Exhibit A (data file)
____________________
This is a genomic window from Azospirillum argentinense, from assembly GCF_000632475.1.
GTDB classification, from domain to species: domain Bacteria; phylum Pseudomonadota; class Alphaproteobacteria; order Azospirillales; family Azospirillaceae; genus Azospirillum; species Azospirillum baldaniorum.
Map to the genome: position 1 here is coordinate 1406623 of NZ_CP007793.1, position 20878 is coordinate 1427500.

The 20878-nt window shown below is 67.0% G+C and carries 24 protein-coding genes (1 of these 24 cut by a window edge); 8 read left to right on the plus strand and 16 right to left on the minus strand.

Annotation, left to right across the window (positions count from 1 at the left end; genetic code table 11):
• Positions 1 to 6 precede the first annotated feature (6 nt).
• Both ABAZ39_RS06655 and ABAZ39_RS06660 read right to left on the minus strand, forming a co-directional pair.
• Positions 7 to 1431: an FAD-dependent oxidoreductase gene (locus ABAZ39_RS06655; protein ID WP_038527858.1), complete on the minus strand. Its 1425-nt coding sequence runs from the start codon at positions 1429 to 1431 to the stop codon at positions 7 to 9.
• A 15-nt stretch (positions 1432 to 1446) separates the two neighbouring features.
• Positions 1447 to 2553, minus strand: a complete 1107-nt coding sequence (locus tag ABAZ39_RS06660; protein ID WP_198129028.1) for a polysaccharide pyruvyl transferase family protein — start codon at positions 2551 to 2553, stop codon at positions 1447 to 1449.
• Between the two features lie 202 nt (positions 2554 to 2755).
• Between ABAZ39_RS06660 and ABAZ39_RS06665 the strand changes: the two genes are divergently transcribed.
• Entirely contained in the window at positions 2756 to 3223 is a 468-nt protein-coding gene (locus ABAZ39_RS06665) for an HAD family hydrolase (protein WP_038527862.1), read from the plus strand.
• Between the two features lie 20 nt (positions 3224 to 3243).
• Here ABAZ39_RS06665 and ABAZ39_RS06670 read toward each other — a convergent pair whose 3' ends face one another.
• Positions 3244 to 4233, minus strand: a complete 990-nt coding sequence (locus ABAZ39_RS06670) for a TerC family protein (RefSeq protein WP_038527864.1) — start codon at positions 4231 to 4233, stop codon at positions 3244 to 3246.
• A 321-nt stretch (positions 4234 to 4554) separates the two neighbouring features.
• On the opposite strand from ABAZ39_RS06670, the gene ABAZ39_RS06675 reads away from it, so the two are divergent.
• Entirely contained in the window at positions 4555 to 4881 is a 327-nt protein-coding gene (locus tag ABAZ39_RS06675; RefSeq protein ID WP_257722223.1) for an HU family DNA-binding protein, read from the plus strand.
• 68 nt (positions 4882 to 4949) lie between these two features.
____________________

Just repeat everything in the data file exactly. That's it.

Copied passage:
This is a genomic window from Azospirillum argentinense, from assembly GCF_000632475.1.
GTDB classification, from domain to species: domain Bacteria; phylum Pseudomonadota; class Alphaproteobacteria; order Azospirillales; family Azospirillaceae; genus Azospirillum; species Azospirillum baldaniorum.
Map to the genome: position 1 here is coordinate 1406623 of NZ_CP007793.1, position 20878 is coordinate 1427500.

The 20878-nt window shown below is 67.0% G+C and carries 24 protein-coding genes (1 of these 24 cut by a window edge); 8 read left to right on the plus strand and 16 right to left on the minus strand.

Annotation, left to right across the window (positions count from 1 at the left end; genetic code table 11):
• Positions 1 to 6 precede the first annotated feature (6 nt).
• Both ABAZ39_RS06655 and ABAZ39_RS06660 read right to left on the minus strand, forming a co-directional pair.
• Positions 7 to 1431: an FAD-dependent oxidoreductase gene (locus ABAZ39_RS06655; protein ID WP_038527858.1), complete on the minus strand. Its 1425-nt coding sequence runs from the start codon at positions 1429 to 1431 to the stop codon at positions 7 to 9.
• A 15-nt stretch (positions 1432 to 1446) separates the two neighbouring features.
• Positions 1447 to 2553, minus strand: a complete 1107-nt coding sequence (locus tag ABAZ39_RS06660; protein ID WP_198129028.1) for a polysaccharide pyruvyl transferase family protein — start codon at positions 2551 to 2553, stop codon at positions 1447 to 1449.
• Between the two features lie 202 nt (positions 2554 to 2755).
• Between ABAZ39_RS06660 and ABAZ39_RS06665 the strand changes: the two genes are divergently transcribed.
• Entirely contained in the window at positions 2756 to 3223 is a 468-nt protein-coding gene (locus ABAZ39_RS06665) for an HAD family hydrolase (protein WP_038527862.1), read from the plus strand.
• Between the two features lie 20 nt (positions 3224 to 3243).
• Here ABAZ39_RS06665 and ABAZ39_RS06670 read toward each other — a convergent pair whose 3' ends face one another.
• Positions 3244 to 4233, minus strand: a complete 990-nt coding sequence (locus ABAZ39_RS06670) for a TerC family protein (RefSeq protein WP_038527864.1) — start codon at positions 4231 to 4233, stop codon at positions 3244 to 3246.
• A 321-nt stretch (positions 4234 to 4554) separates the two neighbouring features.
• On the opposite strand from ABAZ39_RS06670, the gene ABAZ39_RS06675 reads away from it, so the two are divergent.
• Entirely contained in the window at positions 4555 to 4881 is a 327-nt protein-coding gene (locus tag ABAZ39_RS06675; RefSeq protein ID WP_257722223.1) for an HU family DNA-binding protein, read from the plus strand.
• 68 nt (positions 4882 to 4949) lie between these two features.